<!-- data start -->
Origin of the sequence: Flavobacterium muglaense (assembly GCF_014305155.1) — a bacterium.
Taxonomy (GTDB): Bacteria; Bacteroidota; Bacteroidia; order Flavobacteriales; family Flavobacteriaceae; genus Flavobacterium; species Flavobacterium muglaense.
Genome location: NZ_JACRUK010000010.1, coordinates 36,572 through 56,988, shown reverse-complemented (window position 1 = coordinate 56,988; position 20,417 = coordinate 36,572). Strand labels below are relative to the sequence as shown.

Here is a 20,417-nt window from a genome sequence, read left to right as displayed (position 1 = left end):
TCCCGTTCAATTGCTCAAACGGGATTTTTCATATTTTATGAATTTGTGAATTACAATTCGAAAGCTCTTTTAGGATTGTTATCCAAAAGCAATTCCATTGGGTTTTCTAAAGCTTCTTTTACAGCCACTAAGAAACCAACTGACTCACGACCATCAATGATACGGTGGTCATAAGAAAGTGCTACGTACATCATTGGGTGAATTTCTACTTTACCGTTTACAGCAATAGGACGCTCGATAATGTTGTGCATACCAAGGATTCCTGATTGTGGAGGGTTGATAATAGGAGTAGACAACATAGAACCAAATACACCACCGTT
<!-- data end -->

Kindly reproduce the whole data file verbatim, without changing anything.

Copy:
Origin of the sequence: Flavobacterium muglaense (assembly GCF_014305155.1) — a bacterium.
Taxonomy (GTDB): Bacteria; Bacteroidota; Bacteroidia; order Flavobacteriales; family Flavobacteriaceae; genus Flavobacterium; species Flavobacterium muglaense.
Genome location: NZ_JACRUK010000010.1, coordinates 36,572 through 56,988, shown reverse-complemented (window position 1 = coordinate 56,988; position 20,417 = coordinate 36,572). Strand labels below are relative to the sequence as shown.

Here is a 20,417-nt window from a genome sequence, read left to right as displayed (position 1 = left end):
TCCCGTTCAATTGCTCAAACGGGATTTTTCATATTTTATGAATTTGTGAATTACAATTCGAAAGCTCTTTTAGGATTGTTATCCAAAAGCAATTCCATTGGGTTTTCTAAAGCTTCTTTTACAGCCACTAAGAAACCAACTGACTCACGACCATCAATGATACGGTGGTCATAAGAAAGTGCTACGTACATCATTGGGTGAATTTCTACTTTACCGTTTACAGCAATAGGACGCTCGATAATGTTGTGCATACCAAGGATTCCTGATTGTGGAGGGTTGATAATAGGAGTAGACAACATAGAACCAAATACACCACCGTT